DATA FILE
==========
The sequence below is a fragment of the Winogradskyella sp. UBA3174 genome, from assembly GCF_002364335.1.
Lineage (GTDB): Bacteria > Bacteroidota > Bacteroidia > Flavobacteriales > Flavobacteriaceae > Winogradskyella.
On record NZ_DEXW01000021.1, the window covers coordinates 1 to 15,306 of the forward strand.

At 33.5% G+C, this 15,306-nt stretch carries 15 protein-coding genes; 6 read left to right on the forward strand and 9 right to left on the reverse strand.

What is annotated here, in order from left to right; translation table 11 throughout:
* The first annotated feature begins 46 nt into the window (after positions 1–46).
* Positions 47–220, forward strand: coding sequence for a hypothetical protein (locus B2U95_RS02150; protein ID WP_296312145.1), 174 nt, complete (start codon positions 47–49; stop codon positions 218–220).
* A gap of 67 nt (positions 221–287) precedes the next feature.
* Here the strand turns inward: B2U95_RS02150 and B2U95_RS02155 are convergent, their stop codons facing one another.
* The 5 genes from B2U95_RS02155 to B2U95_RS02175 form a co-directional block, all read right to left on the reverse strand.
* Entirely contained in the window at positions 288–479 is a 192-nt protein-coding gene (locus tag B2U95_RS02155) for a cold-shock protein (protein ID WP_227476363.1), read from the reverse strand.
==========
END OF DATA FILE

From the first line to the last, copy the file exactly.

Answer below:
The sequence below is a fragment of the Winogradskyella sp. UBA3174 genome, from assembly GCF_002364335.1.
Lineage (GTDB): Bacteria > Bacteroidota > Bacteroidia > Flavobacteriales > Flavobacteriaceae > Winogradskyella.
On record NZ_DEXW01000021.1, the window covers coordinates 1 to 15,306 of the forward strand.

At 33.5% G+C, this 15,306-nt stretch carries 15 protein-coding genes; 6 read left to right on the forward strand and 9 right to left on the reverse strand.

What is annotated here, in order from left to right; translation table 11 throughout:
* The first annotated feature begins 46 nt into the window (after positions 1–46).
* Positions 47–220, forward strand: coding sequence for a hypothetical protein (locus B2U95_RS02150; protein ID WP_296312145.1), 174 nt, complete (start codon positions 47–49; stop codon positions 218–220).
* A gap of 67 nt (positions 221–287) precedes the next feature.
* Here the strand turns inward: B2U95_RS02150 and B2U95_RS02155 are convergent, their stop codons facing one another.
* The 5 genes from B2U95_RS02155 to B2U95_RS02175 form a co-directional block, all read right to left on the reverse strand.
* Entirely contained in the window at positions 288–479 is a 192-nt protein-coding gene (locus tag B2U95_RS02155) for a cold-shock protein (protein ID WP_227476363.1), read from the reverse strand.